Kitchen and Bathroom Flood Water Removal

Women calling flood water removal experts after sink pipe bursts.

 

So, you’ve got a situation. If you’re noticing dampness near the tub, at the wall cracks or near the kitchen appliances, you need to act quickly. Flood water removal isn’t impossible as a solo effort, but you should take care in knowing the scope of your project. If your home has busted a pipe, is suffering from flood water or is seemingly leaking from somewhere, fear not!

Follow the steps below to help you remedy the situation before calling a professional.

Flood Water Immediacy: Shut Off the Water

Stop.

Before you do anything, you need to turn off your home’s water source.

If your bathroom or kitchen is flooded, they’ll keep being flooded until you do so. If your kitchen or bathroom sink is leaking, turn off the knob located on its pipework. As for your home’s water supply, it can typically be found outside in your yard’s water maintenance line. If you’re having trouble locating it, contact a professional immediately. In all cases, you should make sure every appliance is completely restricted by tightening the knobs.

Flood Water Safety: Kill the Electricity

Next, you need to make sure the area is safe from electrical currents. Turn off any and all exposed electronics in the area. If you see sparks, turn off your main breaker. Your breaker box powers electrical sources in every room, so you needn’t power down the entire house if only a bathroom or living room is affected. If you smell gas, leave your household immediately and contact a professional. Do not reenter the household until an official clears its safety.

Flood Water Damage Prevention: Move the Furniture

Next, you should move your furniture away from any spilled water. Upholstery can become damaged when exposed to water, and you don’t want your cushions, drapes, loveseat or couch to get moldy, do you? Pin up the area’s skirts, and make sure any furnishing legs are protected. If possible, set down garbage bags beneath chair and table legs to block moisture. Then, prop up any wet cushions to be dried. Don’t use the washer or dryer just yet. You need to keep these appliances turned off, for now.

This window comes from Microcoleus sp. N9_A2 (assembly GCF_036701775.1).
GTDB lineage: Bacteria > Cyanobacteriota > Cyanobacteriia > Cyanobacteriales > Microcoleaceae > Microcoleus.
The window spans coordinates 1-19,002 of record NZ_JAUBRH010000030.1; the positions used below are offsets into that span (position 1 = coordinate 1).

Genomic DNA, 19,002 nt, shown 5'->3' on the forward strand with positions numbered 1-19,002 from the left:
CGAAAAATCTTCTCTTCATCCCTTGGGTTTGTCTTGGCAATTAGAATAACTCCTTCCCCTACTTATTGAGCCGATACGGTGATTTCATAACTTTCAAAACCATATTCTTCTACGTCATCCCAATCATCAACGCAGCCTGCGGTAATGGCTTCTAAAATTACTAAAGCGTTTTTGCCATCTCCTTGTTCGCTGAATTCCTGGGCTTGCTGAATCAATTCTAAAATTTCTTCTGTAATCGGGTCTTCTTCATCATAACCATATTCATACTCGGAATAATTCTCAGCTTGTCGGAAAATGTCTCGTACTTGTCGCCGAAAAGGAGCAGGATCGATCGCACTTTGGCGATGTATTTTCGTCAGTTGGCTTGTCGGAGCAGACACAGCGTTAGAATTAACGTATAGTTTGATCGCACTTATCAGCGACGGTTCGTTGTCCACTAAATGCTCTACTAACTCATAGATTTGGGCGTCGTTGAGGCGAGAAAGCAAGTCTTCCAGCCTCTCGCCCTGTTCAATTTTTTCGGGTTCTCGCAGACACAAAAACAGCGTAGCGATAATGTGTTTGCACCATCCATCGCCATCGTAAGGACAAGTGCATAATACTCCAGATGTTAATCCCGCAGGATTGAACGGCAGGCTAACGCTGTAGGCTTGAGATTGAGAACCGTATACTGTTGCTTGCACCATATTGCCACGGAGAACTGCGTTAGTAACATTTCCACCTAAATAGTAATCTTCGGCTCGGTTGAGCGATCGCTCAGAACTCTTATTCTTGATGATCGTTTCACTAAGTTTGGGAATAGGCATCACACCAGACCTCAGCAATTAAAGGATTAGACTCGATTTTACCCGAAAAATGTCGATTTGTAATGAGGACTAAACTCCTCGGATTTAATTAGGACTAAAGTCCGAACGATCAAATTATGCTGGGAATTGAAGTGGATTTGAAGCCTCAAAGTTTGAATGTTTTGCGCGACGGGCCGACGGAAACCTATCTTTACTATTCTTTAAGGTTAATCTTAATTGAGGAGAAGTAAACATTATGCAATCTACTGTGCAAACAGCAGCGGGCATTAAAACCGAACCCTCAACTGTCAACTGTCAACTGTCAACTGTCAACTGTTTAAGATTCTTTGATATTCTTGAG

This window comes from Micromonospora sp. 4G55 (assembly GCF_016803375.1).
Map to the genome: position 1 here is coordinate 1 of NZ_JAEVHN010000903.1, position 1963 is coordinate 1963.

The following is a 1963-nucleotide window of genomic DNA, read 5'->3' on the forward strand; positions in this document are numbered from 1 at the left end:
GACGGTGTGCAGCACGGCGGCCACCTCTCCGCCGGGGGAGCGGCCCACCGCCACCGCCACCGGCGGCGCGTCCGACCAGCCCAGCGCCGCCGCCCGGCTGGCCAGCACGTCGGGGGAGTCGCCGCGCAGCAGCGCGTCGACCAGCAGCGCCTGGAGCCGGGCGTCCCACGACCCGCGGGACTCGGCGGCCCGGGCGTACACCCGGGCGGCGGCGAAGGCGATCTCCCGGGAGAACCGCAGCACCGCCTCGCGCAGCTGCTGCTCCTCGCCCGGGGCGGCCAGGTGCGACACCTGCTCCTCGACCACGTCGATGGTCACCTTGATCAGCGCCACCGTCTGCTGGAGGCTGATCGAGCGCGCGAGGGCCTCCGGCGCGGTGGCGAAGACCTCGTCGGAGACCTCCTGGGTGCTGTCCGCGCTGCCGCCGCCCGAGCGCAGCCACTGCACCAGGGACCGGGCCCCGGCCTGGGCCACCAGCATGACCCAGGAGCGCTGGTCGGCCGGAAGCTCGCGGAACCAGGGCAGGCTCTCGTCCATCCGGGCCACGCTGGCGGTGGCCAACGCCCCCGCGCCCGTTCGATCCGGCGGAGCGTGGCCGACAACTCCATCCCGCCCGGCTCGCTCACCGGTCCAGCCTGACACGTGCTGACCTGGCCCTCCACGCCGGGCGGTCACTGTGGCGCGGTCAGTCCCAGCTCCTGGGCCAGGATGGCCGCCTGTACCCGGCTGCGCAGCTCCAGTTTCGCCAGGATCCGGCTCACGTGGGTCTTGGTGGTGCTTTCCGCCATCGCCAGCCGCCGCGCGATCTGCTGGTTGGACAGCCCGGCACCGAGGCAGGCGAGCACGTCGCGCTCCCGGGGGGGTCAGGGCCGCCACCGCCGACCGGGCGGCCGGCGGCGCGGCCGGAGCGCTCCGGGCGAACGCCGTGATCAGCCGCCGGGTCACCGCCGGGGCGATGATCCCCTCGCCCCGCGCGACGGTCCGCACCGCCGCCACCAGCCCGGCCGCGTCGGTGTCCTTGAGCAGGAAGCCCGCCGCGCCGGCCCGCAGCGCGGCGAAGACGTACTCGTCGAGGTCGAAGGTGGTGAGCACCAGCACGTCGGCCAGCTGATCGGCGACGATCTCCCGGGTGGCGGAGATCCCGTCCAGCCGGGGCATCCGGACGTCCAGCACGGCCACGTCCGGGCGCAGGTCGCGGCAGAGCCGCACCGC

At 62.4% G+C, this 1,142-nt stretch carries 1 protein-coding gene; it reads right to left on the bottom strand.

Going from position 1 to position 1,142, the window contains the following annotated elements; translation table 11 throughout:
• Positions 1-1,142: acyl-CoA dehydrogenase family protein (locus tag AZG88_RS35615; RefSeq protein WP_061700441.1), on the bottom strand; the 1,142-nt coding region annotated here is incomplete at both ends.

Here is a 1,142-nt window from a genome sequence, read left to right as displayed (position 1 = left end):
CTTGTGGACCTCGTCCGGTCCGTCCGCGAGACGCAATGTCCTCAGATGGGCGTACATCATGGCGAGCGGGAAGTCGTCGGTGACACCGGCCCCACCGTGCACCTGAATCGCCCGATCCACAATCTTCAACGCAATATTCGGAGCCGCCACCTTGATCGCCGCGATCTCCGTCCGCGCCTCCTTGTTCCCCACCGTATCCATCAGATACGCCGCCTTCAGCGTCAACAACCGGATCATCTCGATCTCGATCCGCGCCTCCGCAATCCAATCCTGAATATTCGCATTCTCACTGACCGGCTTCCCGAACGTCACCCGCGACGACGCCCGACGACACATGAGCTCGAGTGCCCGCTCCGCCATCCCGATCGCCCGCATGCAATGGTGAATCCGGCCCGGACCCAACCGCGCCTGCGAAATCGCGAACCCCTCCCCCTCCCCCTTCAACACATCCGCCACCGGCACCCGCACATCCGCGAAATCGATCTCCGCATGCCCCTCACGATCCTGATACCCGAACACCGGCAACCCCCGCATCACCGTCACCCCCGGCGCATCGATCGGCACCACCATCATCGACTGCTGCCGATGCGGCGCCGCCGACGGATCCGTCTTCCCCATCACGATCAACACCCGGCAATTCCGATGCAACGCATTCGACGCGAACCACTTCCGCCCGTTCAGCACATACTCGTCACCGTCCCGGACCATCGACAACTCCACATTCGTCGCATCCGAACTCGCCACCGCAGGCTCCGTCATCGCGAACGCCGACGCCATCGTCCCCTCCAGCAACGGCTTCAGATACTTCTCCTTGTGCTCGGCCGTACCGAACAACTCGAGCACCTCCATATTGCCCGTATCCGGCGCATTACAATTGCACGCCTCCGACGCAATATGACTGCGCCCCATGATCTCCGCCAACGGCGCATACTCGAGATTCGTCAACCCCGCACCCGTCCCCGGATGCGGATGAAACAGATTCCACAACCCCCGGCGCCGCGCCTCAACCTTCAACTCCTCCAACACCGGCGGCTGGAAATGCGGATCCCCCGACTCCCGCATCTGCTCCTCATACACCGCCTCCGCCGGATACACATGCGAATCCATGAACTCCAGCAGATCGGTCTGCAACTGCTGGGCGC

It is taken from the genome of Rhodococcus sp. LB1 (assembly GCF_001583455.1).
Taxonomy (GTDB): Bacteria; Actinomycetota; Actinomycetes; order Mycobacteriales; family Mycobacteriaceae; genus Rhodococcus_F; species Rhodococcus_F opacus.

Flood Water Removal: Mopping

In all likelihood, you’ll need to remove standing water with a mop. Take up as much water as possible, wring it into a bucket, and channel it outside. If you have a shop vac, make sure it’s plugged into a safe wall socket before use. Do not use your normal vacuum, as standing water will quickly damage its interior. It’s important to check hard-to-reach places, too, as standing water can quickly infiltrate low-hanging bookshelves, television stands, closets and bed areas. Wipe down any wooden furniture with paper towels and regular towels, and take care in, again, securing any area with electrical currents.

Flood Water Drying: Open Cabinets, Windows and Doors

Finally, you should open up any and all cabinets, doors, and windows—assuming your home’s exterior isn’t experiencing rainfall. It’s important to dry your home, as constant air flow will reduce stagnant water likely to create mold. You’ll almost definitely need to contact a professional, so make sure the household is clear of debris before you do.

Contact a flood water removal team at Zona Restoration, and standby for their arrival. Your experienced providers will arrive quickly, and they’ll likely be able to restore your household to full functionality and safety. That said, you should still take great care in clearing out any standing water as soon as it appears. In time, your home will be fully restored. Inform your providers of any “problem areas,” and let them know of any hazards before they arrive. While your provider can certainly fix hard to reach areas, it’s still important to reduce exposure to hazards.